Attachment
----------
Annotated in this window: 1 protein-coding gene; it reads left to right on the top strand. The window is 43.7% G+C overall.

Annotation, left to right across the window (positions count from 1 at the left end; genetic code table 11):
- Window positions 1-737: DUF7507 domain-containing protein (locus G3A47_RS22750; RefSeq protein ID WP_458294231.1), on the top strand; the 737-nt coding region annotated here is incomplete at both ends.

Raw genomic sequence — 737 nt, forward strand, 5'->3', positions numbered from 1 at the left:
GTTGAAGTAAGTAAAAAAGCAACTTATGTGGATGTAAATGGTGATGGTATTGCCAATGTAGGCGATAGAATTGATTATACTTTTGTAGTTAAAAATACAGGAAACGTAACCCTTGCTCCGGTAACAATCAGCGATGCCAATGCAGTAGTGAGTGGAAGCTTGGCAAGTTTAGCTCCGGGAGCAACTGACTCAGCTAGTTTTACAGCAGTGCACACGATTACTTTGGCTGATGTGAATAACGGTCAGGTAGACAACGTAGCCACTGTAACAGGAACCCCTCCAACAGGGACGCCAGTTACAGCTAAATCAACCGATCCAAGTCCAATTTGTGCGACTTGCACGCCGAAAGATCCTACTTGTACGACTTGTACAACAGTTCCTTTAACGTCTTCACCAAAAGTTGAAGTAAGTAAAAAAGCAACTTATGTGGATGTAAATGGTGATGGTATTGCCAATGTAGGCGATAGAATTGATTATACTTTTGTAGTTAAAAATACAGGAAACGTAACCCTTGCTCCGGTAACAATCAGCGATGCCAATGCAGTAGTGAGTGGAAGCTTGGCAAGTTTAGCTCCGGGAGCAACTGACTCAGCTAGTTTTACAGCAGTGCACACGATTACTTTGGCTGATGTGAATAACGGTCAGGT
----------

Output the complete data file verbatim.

Annotated in this window: 1 protein-coding gene; it reads left to right on the top strand. The window is 43.7% G+C overall.

Annotation, left to right across the window (positions count from 1 at the left end; genetic code table 11):
- Window positions 1-737: DUF7507 domain-containing protein (locus G3A47_RS22750; RefSeq protein ID WP_458294231.1), on the top strand; the 737-nt coding region annotated here is incomplete at both ends.

Raw genomic sequence — 737 nt, forward strand, 5'->3', positions numbered from 1 at the left:
GTTGAAGTAAGTAAAAAAGCAACTTATGTGGATGTAAATGGTGATGGTATTGCCAATGTAGGCGATAGAATTGATTATACTTTTGTAGTTAAAAATACAGGAAACGTAACCCTTGCTCCGGTAACAATCAGCGATGCCAATGCAGTAGTGAGTGGAAGCTTGGCAAGTTTAGCTCCGGGAGCAACTGACTCAGCTAGTTTTACAGCAGTGCACACGATTACTTTGGCTGATGTGAATAACGGTCAGGTAGACAACGTAGCCACTGTAACAGGAACCCCTCCAACAGGGACGCCAGTTACAGCTAAATCAACCGATCCAAGTCCAATTTGTGCGACTTGCACGCCGAAAGATCCTACTTGTACGACTTGTACAACAGTTCCTTTAACGTCTTCACCAAAAGTTGAAGTAAGTAAAAAAGCAACTTATGTGGATGTAAATGGTGATGGTATTGCCAATGTAGGCGATAGAATTGATTATACTTTTGTAGTTAAAAATACAGGAAACGTAACCCTTGCTCCGGTAACAATCAGCGATGCCAATGCAGTAGTGAGTGGAAGCTTGGCAAGTTTAGCTCCGGGAGCAACTGACTCAGCTAGTTTTACAGCAGTGCACACGATTACTTTGGCTGATGTGAATAACGGTCAGGT